123 Constitutional amendment bill
123 Constitutional Amendment Bill, 2017 was introduced in Lok Sabha by the Minister of Social Justice and Empowerment, Mr. Thaawarchand Gehlot on April 5, 2017. The Bill was passed by the Lok Sabha on April 10, 2017, and was referred to a Select Committee on April 11, 2017.
Summary of the Bill
What the Bill seeks to do is to establish the National Commission for Backward Classes under the Constitution. A new Article 338B will be inserted in the Constitution after the Amendment. It will read as follows, ‘There shall be a commission for the socially and educationally backward classes to be known as the National Commission for Backward Classes.’ The current NCBC was created under an Act of Parliament in 1993 which will now be repealed, and a new NCBC will be created under Article 338B alongside Article 338 and 338A will create a National Commission for SCs and STs respectively.
At present, the National Commission for Scheduled Castes also has the power to look into complaints regarding backward classes and also promote their welfare by employing certain measures. Through the Amendment, this power of the NCSC will be taken away and given to the newly constituted NCBC.
The NCBC, on the other hand, will be given the power to examine complaints regarding inclusion or exclusion of groups within the list of backward classes, and further, give the Central Government advice on how to improve their situation and make their lives better. It will comprise of five members appointed by the Parliament. Their tenure and conditions of service will be left to the prerogative of the President who will decide the same through Rules.
Functions of the Commission – The functions of the NCBC will include: (i) investigating and monitoring how safeguards provided to the backward classes under the Constitution and other laws are being implemented, (ii) inquiring into specific complaints regarding violation of rights, and (iii) advising and making recommendations on socio-economic development of such classes.
Governments at both the Central and State Level will be required to consult the Commission if they are formulating any policies relating to backward classes and similarly, the Commission will be required to present yearly reports to the President on the situation of the backward classes.
Lastly, the Commission has been bestowed with the powers of a civil court under the Bill. These powers include: (i) summoning people and examining them on oath, (ii) requiring the production of any document or public record, and (iii) receiving evidence.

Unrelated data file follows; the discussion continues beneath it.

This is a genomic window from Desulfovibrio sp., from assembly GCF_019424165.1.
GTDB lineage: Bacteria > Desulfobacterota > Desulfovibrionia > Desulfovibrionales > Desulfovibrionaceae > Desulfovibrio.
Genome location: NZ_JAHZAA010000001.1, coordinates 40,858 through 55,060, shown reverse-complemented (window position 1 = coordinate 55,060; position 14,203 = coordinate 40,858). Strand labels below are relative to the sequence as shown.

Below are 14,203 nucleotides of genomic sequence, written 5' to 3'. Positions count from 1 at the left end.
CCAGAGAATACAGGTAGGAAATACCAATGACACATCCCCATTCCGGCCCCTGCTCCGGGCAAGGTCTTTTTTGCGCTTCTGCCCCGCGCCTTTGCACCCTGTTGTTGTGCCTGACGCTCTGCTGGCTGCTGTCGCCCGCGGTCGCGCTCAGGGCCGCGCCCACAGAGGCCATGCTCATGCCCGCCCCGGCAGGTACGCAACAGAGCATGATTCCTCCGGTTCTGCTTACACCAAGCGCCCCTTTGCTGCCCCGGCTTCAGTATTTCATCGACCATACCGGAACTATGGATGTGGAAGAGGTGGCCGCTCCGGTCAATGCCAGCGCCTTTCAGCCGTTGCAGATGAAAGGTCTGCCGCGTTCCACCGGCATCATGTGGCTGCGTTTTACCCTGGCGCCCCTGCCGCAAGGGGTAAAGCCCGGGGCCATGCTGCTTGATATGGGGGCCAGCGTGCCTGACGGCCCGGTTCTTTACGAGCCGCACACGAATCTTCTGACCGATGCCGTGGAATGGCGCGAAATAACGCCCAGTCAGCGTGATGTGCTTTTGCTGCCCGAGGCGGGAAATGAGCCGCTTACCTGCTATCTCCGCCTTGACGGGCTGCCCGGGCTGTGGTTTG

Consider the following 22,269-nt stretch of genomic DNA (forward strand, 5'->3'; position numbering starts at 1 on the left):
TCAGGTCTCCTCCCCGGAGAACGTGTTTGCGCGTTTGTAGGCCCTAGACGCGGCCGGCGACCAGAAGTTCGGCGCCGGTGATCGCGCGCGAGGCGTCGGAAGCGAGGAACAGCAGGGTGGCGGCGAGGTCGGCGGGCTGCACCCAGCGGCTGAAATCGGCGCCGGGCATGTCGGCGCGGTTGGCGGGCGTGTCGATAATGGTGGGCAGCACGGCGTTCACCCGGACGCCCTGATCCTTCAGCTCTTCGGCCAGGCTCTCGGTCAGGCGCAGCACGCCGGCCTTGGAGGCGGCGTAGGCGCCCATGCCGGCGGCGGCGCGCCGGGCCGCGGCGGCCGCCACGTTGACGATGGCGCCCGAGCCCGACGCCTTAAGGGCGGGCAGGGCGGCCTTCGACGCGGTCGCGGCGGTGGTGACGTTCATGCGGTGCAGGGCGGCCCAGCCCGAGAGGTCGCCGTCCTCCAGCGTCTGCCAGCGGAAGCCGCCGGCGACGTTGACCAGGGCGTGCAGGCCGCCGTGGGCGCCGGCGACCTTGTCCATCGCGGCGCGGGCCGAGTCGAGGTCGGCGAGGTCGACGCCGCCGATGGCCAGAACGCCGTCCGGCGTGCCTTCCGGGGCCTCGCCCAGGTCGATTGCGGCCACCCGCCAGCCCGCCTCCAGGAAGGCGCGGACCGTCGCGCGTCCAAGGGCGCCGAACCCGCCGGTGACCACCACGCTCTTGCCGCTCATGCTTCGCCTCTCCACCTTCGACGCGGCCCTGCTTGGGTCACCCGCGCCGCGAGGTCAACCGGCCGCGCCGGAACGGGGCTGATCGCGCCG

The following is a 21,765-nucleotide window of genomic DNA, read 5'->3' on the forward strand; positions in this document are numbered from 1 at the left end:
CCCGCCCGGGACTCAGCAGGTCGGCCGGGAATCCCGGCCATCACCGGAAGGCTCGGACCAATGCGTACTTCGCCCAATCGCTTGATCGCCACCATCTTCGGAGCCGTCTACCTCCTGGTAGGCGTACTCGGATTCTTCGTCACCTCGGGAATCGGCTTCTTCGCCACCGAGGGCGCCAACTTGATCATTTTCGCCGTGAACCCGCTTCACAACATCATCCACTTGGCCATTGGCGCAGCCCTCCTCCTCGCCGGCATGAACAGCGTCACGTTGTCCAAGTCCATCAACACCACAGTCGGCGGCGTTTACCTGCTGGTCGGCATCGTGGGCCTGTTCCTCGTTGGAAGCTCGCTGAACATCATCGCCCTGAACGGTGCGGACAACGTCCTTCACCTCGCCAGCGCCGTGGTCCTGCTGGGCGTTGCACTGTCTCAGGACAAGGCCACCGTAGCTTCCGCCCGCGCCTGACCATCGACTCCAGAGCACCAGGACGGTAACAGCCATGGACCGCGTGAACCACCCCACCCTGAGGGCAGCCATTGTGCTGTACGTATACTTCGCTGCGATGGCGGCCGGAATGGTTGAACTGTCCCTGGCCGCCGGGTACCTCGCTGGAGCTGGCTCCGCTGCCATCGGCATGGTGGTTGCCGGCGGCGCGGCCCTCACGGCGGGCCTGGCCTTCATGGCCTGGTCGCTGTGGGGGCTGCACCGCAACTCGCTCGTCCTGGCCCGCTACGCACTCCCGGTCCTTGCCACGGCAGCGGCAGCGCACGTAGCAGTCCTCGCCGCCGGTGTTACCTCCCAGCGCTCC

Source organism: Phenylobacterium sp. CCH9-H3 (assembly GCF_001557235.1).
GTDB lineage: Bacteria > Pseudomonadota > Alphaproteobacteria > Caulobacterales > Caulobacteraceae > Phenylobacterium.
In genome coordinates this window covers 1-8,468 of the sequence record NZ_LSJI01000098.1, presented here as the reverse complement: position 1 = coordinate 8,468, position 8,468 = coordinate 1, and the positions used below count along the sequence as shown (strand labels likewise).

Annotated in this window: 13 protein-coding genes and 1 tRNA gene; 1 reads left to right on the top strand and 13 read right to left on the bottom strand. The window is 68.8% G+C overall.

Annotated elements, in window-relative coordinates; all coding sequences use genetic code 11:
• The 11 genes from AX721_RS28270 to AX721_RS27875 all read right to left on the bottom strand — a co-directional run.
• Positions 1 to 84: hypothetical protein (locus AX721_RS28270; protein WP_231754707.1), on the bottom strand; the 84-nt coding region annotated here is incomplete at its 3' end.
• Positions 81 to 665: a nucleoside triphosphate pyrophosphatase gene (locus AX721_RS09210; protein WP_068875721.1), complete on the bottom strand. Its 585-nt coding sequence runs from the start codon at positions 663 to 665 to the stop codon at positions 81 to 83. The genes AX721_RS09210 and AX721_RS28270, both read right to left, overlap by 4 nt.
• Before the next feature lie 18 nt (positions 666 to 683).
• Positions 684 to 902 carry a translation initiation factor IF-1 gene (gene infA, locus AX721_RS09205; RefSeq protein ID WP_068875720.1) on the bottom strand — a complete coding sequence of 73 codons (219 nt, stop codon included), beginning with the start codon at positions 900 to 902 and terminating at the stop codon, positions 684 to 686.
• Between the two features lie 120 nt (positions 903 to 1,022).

Recommendations of the Select Committee
The Select Committee accepted the Bill in its present form without recommending any major changes. One recommendation, although, was in the composition of the Commission. The Committee had said that the Commission should comprise of seven members instead of five. These seven members should include a woman member and a member from the backward community mandatorily. This would ensure adequate representation on the table. But, this recommendation was not adopted.
Criticism of the Bill
It has been stated time and again that the Amendment is unusual because it brings the Backward Classes in league with the SCs/STs as victims of discrimination, exclusion, and violence. Critics feel that that makes the Amendment illogical. Therefore, it also lacks historical justification and makes one question the entirety of India’s social welfare system.
Another criticism stems from the fact that Article 340 will become dead after this Amendment. Article 340 deals with the need to identify the socially and educationally backward classes, and make recommendations for their improvement. The Bill does not repeal this Article and constitutes another Commission consisting of similar provisions.
One is right to assume that the Backward Classes deserve state support as they also face discrimination of some kind. But there is no justification for supposing that their condition is as bad as those of SCs or STs. In that light, provisions that bring them in tandem with the SCs and STs unintentionally reduce the intensity of discrimination that caste and tribal groups have faced since times immemorial.
The logic of the 123rd Amendment to the Indian Constitution is far from misplaced. It is extremely unusual and seems like it will degenerate into perversion sooner rather than later. By fragmenting these ‘weaker’ sections such as SCs, STs, BCs, and other minorities into different groups with different redressal mechanisms undermines the entire fabric on which the social justice system of India is based. But, the solution to the same is not that one is supposed to smuggle a certain group identity into another group identity and intend to merge the two. When the two identities are starkly different with varying historical, social, and economic backgrounds, it is impossible to fuse them together. Doing so, which the 123rd Amendment is clearly doing, will only give birth to a monster which is sure to do more mischief than good.